The Information Commissioner’s Office has recently issued guidance on the interplay between the Freedom of Information Act (“FOIA”) and Environmental Information Regulations, on the one hand, and the Public Contract Regulations 2006 (“Regulations”) on the other. The Regulations set out the procedures that must be followed when certain public sector contracts are offered for tender. The guidance will assist public authorities to fully understand their obligations and promote good practice when faced with a request to disclose confidential information provided by a bidder as part of a tender process. There are also lessons for businesses in ensuring that commercially sensitive information submitted as part of a tendering process remains confidential.
The key points are as follows:
- Regulation 43 of the Regulations provides that information forwarded to a public authority by a contractor during a procurement exercise shall not be disclosed, so long as the bidder has forwarded the information and it has been “reasonably designated as confidential”. Information that has been mutually agreed as part of a contract is not protected under Regulation 43. Bidders must take the initiative and identify the information they wish to remain confidential, and the designation must be reasonable. This means that it is confidential under a common law duty of confidence and does not last indefinitely.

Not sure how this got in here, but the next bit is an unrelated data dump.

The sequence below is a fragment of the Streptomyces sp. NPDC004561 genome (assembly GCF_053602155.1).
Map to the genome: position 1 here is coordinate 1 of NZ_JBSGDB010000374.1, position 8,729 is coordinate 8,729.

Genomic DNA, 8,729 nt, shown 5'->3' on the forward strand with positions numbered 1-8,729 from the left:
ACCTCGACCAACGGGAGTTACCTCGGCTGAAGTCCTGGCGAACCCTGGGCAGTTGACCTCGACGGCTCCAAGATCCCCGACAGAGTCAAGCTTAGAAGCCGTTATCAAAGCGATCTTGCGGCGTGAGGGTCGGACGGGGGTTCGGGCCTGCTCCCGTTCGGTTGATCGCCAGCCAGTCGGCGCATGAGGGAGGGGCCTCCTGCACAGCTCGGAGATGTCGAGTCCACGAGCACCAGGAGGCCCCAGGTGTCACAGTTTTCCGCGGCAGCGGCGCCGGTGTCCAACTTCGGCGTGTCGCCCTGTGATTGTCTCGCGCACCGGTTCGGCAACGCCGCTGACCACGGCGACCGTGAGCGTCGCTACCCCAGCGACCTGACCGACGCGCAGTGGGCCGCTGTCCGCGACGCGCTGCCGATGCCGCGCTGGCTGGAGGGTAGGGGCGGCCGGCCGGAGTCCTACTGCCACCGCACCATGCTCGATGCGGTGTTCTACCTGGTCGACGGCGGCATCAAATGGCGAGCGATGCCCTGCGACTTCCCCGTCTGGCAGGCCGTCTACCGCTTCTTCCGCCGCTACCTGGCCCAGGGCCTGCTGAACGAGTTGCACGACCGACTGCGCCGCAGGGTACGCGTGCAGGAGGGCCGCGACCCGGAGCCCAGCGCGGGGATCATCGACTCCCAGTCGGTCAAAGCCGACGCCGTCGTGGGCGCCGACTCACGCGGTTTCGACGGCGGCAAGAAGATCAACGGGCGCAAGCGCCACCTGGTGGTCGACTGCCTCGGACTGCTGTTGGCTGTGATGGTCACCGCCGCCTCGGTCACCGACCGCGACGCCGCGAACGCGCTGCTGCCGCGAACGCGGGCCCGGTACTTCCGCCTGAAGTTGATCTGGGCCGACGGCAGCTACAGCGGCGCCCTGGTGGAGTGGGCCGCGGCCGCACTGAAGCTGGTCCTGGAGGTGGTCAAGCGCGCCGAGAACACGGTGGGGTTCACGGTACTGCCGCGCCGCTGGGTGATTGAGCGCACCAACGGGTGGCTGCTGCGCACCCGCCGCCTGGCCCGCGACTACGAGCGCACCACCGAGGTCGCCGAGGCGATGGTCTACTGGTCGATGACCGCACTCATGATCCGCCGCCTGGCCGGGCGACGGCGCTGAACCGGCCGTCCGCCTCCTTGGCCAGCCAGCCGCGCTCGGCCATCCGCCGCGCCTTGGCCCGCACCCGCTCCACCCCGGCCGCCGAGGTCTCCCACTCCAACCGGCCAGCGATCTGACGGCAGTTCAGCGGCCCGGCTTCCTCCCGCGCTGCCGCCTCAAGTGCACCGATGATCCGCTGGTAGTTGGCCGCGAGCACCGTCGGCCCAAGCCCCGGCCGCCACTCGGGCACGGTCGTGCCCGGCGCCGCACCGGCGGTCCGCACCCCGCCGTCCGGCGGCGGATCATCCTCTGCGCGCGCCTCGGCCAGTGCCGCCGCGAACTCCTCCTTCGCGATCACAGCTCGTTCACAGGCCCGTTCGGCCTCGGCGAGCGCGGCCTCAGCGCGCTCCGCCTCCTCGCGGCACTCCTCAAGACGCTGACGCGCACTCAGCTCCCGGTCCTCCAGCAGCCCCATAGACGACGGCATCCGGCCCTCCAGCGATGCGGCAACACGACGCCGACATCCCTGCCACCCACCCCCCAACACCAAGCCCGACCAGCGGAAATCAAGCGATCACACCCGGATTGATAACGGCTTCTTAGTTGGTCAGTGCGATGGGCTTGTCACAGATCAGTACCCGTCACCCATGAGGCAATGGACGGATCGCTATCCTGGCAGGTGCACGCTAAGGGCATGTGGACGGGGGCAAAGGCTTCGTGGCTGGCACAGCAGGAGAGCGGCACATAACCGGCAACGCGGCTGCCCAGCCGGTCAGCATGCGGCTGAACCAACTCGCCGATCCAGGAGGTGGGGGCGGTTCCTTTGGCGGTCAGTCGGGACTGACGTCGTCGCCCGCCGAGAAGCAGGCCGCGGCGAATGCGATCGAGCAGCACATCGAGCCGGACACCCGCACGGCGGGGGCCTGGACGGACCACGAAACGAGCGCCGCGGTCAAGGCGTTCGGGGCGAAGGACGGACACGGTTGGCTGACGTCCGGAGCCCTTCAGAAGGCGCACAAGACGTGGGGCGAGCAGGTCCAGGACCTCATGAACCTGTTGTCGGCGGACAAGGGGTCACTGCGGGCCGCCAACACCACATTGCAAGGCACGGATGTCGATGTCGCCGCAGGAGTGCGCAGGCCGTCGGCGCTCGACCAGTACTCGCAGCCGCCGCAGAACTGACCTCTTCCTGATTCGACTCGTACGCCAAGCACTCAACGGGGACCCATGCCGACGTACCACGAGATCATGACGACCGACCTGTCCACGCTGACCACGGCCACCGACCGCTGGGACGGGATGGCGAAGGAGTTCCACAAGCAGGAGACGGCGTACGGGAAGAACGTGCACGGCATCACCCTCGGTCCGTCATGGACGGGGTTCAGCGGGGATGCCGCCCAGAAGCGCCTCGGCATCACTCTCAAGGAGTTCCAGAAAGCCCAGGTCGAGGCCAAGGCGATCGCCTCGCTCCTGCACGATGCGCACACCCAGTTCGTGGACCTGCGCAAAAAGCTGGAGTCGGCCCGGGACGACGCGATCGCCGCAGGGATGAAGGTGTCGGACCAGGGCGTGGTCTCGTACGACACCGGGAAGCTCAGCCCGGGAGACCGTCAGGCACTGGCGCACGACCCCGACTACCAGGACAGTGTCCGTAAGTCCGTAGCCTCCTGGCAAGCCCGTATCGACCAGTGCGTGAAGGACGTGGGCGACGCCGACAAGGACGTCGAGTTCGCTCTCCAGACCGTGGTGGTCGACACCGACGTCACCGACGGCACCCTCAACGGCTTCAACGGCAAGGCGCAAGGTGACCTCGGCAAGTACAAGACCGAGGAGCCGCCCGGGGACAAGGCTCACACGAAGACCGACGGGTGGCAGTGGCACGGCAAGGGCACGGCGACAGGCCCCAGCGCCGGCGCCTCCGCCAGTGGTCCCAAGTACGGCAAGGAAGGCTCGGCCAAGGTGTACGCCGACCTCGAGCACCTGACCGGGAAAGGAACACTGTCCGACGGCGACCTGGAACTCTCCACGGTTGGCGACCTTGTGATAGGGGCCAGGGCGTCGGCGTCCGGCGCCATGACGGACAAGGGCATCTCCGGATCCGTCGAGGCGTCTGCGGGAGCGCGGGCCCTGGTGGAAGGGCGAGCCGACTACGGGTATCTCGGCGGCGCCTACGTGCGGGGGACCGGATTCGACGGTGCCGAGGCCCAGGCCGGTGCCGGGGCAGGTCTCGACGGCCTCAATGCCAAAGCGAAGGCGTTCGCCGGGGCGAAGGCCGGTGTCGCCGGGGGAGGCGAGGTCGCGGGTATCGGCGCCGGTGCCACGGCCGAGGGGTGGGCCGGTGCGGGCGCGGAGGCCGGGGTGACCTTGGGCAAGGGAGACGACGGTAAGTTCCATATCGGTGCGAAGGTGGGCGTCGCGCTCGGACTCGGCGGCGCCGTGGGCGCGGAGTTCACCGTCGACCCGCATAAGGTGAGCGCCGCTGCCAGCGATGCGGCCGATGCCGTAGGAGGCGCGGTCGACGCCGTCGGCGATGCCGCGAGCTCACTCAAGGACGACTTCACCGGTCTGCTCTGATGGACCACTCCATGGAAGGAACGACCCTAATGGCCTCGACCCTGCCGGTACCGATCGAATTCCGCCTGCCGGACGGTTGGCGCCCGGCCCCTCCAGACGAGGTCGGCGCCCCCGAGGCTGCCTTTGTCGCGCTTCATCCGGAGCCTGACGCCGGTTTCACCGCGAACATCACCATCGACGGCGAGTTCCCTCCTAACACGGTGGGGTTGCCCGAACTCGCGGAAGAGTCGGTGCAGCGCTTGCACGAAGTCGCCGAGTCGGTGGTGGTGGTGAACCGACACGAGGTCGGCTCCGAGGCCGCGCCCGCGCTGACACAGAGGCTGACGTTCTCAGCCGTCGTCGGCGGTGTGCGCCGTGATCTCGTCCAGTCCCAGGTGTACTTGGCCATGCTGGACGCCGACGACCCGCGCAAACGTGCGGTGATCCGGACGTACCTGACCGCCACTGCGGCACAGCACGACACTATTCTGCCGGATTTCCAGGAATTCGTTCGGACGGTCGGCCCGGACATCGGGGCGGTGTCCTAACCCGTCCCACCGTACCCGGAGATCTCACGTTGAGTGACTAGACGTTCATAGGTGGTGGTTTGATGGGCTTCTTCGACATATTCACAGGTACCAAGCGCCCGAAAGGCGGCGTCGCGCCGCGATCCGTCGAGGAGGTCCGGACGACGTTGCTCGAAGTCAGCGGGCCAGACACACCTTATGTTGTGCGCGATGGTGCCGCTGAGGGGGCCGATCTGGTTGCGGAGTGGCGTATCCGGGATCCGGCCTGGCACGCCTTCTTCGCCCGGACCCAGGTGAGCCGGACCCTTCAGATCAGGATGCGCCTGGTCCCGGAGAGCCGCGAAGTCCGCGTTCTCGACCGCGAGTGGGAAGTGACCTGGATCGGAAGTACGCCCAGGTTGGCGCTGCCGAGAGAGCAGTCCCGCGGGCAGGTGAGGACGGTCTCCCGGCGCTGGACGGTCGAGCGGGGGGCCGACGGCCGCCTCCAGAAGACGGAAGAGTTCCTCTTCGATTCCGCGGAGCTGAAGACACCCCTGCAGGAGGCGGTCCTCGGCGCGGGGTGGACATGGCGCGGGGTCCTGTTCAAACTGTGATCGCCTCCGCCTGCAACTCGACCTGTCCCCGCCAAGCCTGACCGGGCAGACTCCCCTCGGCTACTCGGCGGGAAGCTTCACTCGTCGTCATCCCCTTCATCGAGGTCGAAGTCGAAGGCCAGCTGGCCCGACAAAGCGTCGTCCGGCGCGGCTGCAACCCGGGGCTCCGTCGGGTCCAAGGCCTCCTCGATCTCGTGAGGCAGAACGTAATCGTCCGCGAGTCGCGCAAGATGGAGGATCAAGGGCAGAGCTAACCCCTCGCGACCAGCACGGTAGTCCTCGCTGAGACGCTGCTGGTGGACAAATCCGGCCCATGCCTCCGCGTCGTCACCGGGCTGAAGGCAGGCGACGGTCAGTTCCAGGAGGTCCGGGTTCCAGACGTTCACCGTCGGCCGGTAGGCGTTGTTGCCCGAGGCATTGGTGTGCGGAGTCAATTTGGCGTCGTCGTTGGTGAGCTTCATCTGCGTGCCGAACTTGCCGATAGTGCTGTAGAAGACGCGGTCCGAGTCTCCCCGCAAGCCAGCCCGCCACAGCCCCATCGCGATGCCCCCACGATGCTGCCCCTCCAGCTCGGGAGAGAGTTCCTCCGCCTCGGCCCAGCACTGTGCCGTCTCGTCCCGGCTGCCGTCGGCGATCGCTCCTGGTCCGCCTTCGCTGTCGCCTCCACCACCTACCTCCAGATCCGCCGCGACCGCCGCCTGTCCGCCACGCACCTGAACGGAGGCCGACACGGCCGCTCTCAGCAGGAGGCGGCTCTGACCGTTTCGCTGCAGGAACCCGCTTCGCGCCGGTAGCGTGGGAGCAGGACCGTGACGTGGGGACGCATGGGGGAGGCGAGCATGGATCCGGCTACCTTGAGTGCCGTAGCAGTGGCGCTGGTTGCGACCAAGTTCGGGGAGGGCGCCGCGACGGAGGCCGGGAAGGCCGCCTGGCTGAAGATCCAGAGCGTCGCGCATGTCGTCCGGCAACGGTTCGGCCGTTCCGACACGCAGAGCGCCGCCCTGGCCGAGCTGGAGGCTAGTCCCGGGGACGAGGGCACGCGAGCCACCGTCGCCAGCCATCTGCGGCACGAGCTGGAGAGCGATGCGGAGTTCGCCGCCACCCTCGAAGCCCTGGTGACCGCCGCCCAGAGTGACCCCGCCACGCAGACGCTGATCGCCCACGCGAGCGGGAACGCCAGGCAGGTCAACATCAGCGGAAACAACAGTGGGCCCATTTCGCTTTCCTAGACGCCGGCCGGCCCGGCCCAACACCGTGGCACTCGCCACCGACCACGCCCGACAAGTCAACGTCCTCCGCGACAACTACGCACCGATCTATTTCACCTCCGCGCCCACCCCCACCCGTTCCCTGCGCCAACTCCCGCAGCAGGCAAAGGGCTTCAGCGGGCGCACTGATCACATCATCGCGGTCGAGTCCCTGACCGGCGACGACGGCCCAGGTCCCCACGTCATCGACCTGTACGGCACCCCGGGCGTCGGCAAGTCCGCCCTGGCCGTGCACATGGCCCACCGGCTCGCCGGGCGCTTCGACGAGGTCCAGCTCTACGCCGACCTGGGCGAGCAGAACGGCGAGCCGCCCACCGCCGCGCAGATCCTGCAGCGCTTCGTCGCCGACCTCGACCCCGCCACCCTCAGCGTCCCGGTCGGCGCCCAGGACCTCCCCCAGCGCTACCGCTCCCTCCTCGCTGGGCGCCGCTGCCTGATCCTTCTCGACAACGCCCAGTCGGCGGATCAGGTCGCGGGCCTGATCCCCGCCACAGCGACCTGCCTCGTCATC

- Section 44 FOIA provides that information may not be disclosed following a request if its disclosure is prohibited by another enactment. This means that information qualifying for protection under Regulation 43 will be automatically exempt from disclosure under section 44 FOIA.
- Section 43 FOIA provides that information may not be disclosed following a request if it qualifies as disclosure likely to prejudice someone’s commercial interests. However, the exemption under section 43 FOIA is potentially wider than Regulation 43 protected information. Regulation 43 only protects information forwarded by the bidder whereas section 43 FOIA may apply to information that has been jointly agreed between the two parties and the public authority’s own information.
The interaction between the FOIA and the Regulations is not straightforward, but public authorities and businesses need to be able to understand the basis on which disclosure can be refused. To read the full document click here.
For more information please contact Beverley Flynn.